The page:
Further, a method of this invention for forming a visible image comprises:

A) imagewise exposing the photothermographic material described above to electromagnetic radiation to form a latent image, and

B) simultaneously or sequentially, heating the exposed photothermographic material to develop the latent image into a visible image.

In some embodiments of this invention to provide an image, the photothermographic materials have a transparent support and the method of this invention further comprises:

C) positioning the exposed and heat-developed photothermographic material with a visible image therein between a source of imaging radiation and an imageable material that is sensitive to the imaging radiation, and

D) thereafter exposing the imageable material to the imaging radiation through the visible image in the exposed and heat developed photothermographic material to provide a visible image in the imageable material.

The chemical sensitizing thiourea compounds described for use in the photothermographic materials of this invention have a number of useful properties. They provide a desired increase in photospeed without a significant increase in Dmin (fog). The thiourea compounds of Structures I, II, and III can be used effectively even if the silver halide and reducible silver ions are in intimate contact when speed enhancement occurs. The advantages of this invention can be more readily seen from the results provided in the Examples below.

DETAILED DESCRIPTION OF THE INVENTION

The photothermographic materials of this invention can be used, for example, in conventional black-and-white photothermography, in electronically generated black-and-white hardcopy recording, in the graphic arts area (for example imagesetting and phototypesetting), in proofing, in microfilm applications and in radiographic imaging. Furthermore, the absorbance of these photothermographic materials between 350 and 450 nm can be desirably low and permit their use in graphic arts applications such as contact printing, proofing, and duplicating.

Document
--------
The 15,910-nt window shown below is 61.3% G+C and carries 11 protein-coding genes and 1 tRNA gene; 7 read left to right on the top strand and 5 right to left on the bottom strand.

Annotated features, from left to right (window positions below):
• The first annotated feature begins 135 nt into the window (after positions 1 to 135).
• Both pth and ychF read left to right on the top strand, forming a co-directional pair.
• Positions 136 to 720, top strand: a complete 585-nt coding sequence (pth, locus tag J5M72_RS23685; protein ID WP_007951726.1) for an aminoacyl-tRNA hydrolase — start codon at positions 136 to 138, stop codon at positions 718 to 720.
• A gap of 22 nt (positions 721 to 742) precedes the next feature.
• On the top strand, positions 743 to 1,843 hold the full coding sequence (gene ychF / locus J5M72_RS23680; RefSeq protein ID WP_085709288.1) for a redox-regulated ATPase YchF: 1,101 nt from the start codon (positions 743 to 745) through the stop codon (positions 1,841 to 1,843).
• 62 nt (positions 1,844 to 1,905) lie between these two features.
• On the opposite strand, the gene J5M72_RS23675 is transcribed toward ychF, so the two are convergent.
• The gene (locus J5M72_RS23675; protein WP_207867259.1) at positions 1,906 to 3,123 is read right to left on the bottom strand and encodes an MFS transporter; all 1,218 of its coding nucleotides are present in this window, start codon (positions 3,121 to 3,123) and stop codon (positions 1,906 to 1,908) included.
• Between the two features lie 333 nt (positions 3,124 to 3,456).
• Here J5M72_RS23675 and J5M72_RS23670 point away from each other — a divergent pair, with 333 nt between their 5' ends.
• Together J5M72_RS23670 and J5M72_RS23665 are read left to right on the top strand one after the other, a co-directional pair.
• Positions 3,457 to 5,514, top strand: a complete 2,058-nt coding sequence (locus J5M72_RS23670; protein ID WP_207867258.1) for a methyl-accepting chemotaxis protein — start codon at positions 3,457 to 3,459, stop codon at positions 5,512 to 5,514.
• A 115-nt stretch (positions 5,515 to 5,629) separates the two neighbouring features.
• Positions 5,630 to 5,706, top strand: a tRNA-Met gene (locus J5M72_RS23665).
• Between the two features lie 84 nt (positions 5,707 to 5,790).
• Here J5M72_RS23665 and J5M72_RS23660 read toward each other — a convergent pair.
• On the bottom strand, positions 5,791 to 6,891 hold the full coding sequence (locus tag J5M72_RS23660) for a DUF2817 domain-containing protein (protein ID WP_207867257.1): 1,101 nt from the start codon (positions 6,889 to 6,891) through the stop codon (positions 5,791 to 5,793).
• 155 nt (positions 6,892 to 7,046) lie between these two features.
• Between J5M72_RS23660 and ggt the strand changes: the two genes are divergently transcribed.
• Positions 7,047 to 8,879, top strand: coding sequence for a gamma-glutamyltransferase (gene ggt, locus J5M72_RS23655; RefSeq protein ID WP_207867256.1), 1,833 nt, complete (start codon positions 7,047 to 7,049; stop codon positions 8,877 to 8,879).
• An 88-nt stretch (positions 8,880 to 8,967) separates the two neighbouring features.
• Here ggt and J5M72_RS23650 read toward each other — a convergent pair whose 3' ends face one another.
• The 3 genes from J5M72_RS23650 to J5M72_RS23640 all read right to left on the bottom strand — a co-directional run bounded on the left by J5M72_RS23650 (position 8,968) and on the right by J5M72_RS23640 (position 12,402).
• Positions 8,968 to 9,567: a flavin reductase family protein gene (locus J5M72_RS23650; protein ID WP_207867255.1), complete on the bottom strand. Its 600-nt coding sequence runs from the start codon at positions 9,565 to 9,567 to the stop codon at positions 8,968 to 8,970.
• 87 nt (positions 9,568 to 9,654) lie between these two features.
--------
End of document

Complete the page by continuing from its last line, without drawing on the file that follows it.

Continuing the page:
In the photothermographic materials of this invention, the components needed for imaging can be in one or more layers. The layer(s) that contain the photosensitive photocatalyst (such as photosensitive silver halide) or non-photosensitive source of reducible silver ions, or both, are referred to herein as emulsion layer(s). The photocatalyst and the non-photosensitive source of reducible silver ions are in catalytic proximity (or reactive association) and preferably are in the same layer.

Various layers are usually disposed on the “backside” (non-emulsion side) of the materials, including antihalation layer(s), protective layers, antistatic layers, conducting layers and transport enabling layers.

Various layers are also usually disposed on the “frontside” or emulsion side of the support, including protective topcoat layers, primer layers, interlayers, opacifying layers, antistatic layers, antihalation layers, auxiliary layers and others readily apparent to one skilled in the art.

The present invention also provides a process for the formation of a visible image (usually black-and-white image) by first exposing to electromagnetic radiation and thereafter heating the inventive photothermographic material. In one embodiment, the present invention provides a process comprising:

A) imagewise exposing the photothermographic material of this invention to electromagnetic radiation to which the photocatalyst (for example a photosensitive silver halide) of the material is sensitive, to generate a latent image, and

B) simultaneously or sequentially, heating the exposed material to develop the latent image into a visible image.

This visible image can also be used as a mask for exposure of other photosensitive imageable materials, such as graphic arts films, proofing films, printing plates and circuit board films, that are sensitive to suitable imaging radiation (for example UV radiation). This is done by imaging an imageable material (such as a photopolymer, a diazo material, a photoresist, or a photosensitive printing plate through the exposed and heat-developed photothermographic material of this invention using steps C) and D) noted above.

When the photothermographic materials used in this invention are heat developed as described below in a substantially water-free condition after, or simultaneously with, imagewise exposure, a silver image (preferably black-and-white silver image) is obtained. The photothermographic material may be exposed in step (a) with ultraviolet, visible, infrared, or laser radiation such as from an infrared laser, a laser diode, an infrared laser diode, a light emitting screen, a CRT tube, a light emitting diode and other sources readily apparent to one skilled in the art.